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Mass spec analysis of plasma shows that individuals have unique but simple antibody profiles

Only a few dozen antibodies dominate in each profile

by Celia Henry Arnaud
September 28, 2021

Scheme showing the simplicity and dynamic changes in the repertoire of circulating antibodies.
Credit: Adapted from Cell Syst.
The circulating antibody repertoire is simple but changes in response to an infection. In measurements of antibodies at multiple time points in people who developed sepsis following surgery, some antibodies (green) remained fairly constant, some antibodies (blue) disappeared, and some antibodies (red) appeared in response to the infection.

The human immune system is thought to have the capacity to make billions of different antibodies. Despite the vast potential for variations, the set of antibodies circulating at any given time is actually quite simple, a new study reports (Cell Syst. 2021, DOI: 10.1016/j.cels.2021.08.008).

Albert J. R. Heck of the University of Utrecht and coworkers used mass spectrometry to monitor individual profiles of the antigen-binding fragments (Fabs) from immunoglobulin G1 (IgG1) antibodies circulating in human plasma. Antibodies are proteins produced by the immune system to recognize and neutralize invaders such as bacteria and viruses. IgG antibodies represent about 75% of the serum antibodies in humans and are associated with the so-called adaptive immune response, which is tailored to specific pathogens encountered; IgG1 is the most abundant subclass. The researchers measured the mass and chromatographic retention times of Fabs from samples collected at multiple time points from 2 healthy individuals and 8 individuals who developed sepsis following surgery. In each sample, the 30 most abundant IgG1 antibodies accounted for more than two-thirds of all IgG1 proteins in the blood. There was minimal overlap in the antibody profiles of different individuals.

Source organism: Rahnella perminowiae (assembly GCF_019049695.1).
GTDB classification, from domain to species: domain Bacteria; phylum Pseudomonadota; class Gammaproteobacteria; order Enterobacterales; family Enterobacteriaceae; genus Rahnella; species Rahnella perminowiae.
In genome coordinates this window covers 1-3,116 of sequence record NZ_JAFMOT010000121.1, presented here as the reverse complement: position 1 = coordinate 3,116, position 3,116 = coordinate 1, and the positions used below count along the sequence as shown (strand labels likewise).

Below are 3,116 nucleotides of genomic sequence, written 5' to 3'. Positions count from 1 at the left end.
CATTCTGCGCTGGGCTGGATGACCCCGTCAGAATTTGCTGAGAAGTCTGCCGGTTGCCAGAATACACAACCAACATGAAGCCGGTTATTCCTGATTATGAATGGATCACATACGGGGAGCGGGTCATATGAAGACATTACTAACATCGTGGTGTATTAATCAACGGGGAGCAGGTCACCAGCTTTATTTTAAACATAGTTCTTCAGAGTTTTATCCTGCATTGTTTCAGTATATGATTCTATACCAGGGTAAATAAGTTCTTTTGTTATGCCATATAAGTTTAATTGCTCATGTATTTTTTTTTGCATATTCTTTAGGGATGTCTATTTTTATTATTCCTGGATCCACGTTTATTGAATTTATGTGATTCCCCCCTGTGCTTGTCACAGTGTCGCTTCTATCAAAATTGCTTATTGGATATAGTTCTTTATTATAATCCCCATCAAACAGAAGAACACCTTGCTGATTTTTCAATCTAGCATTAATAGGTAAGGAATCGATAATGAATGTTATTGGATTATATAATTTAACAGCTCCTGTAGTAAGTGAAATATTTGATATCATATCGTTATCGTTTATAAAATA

“If you compared the repertoire of one healthy person with another healthy person, there was zero overlap,” Heck says. “If you compared the repertoire of that person at time point zero and three months thereafter, the overlap was like 95% or so.” That finding suggests that in the absence of challenges, such as infections or vaccinations, an individual’s antibody repertoire is relatively stable, Heck says. For individuals with sepsis, their antibody repertoires were also unique, but new antibodies appeared in response to the sepsis. Thus, their repertoire changed more over time. The findings do not imply that we only have a limited number of antibodies available to fight threats. Immune cells are standing by to produce other antibodies if they are needed.

In addition to monitoring antibody profiles, the researchers sequenced an antibody that appeared after sepsis. Sequencing antibodies is particularly difficult, Heck says, because the amino acid sequences are about 90% identical, but the variability in the antigen-recognizing regions can be great. “For mass spec sequencing, most of the sequencing only gives you information about the constant regions, and you have to get information about the variable regions,” he says. The researchers combined data from two proteomics methods to pin down the exact sequence.

“Because all antibodies are very similar in terms of size and chemical composition they cannot be easily resolved experimentally,” says George Georgiou, who studies protein therapeutics and adaptive immune responses at the University of Texas at Austin. The new work from Heck and coworkers represents a “relatively simple method for resolving the most abundant antibody species in circulation, which potentially can aid in the understanding of human immunity,” Georgiou says.

“The authors supposition that two-thirds of the human IgG1 repertoire is composed of 30 different clones is a complete shift in my thinking,” says David L. Murray, who studies antibodies at the Mayo Clinic. “If this work holds up with other studies, it makes the challenge of understanding the nature of antibodies a much less daunting proposition. There is a vast difference in understanding 30 IgG clones than understanding millions of clones.”

Heck’s team is working on extending the approach to antibody classes other than IgG1. They are also studying antibody profiles in human milk, cerebral spinal fluid, and serum following vaccination.


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